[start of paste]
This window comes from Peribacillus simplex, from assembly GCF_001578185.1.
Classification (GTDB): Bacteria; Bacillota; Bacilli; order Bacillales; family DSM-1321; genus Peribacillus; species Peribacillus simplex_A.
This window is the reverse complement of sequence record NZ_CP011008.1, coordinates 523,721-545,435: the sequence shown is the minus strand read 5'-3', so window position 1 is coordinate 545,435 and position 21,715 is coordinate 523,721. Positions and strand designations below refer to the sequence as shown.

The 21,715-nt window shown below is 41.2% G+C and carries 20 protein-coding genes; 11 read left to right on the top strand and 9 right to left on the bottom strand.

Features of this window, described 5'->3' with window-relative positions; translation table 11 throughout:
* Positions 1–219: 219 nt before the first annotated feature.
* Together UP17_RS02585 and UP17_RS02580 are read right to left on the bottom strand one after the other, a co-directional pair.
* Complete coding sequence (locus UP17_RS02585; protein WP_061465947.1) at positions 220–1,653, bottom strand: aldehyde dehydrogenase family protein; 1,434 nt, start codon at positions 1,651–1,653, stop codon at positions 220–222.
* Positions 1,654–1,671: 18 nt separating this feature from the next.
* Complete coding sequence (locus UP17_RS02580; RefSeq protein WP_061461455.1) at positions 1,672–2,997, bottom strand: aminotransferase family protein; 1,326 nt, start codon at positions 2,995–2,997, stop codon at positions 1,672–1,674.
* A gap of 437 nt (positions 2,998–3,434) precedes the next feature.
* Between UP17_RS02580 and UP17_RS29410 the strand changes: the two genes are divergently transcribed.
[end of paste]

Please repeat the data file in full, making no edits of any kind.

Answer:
This window comes from Peribacillus simplex, from assembly GCF_001578185.1.
Classification (GTDB): Bacteria; Bacillota; Bacilli; order Bacillales; family DSM-1321; genus Peribacillus; species Peribacillus simplex_A.
This window is the reverse complement of sequence record NZ_CP011008.1, coordinates 523,721-545,435: the sequence shown is the minus strand read 5'-3', so window position 1 is coordinate 545,435 and position 21,715 is coordinate 523,721. Positions and strand designations below refer to the sequence as shown.

The 21,715-nt window shown below is 41.2% G+C and carries 20 protein-coding genes; 11 read left to right on the top strand and 9 right to left on the bottom strand.

Features of this window, described 5'->3' with window-relative positions; translation table 11 throughout:
* Positions 1–219: 219 nt before the first annotated feature.
* Together UP17_RS02585 and UP17_RS02580 are read right to left on the bottom strand one after the other, a co-directional pair.
* Complete coding sequence (locus UP17_RS02585; protein WP_061465947.1) at positions 220–1,653, bottom strand: aldehyde dehydrogenase family protein; 1,434 nt, start codon at positions 1,651–1,653, stop codon at positions 220–222.
* Positions 1,654–1,671: 18 nt separating this feature from the next.
* Complete coding sequence (locus UP17_RS02580; RefSeq protein WP_061461455.1) at positions 1,672–2,997, bottom strand: aminotransferase family protein; 1,326 nt, start codon at positions 2,995–2,997, stop codon at positions 1,672–1,674.
* A gap of 437 nt (positions 2,998–3,434) precedes the next feature.
* Between UP17_RS02580 and UP17_RS29410 the strand changes: the two genes are divergently transcribed.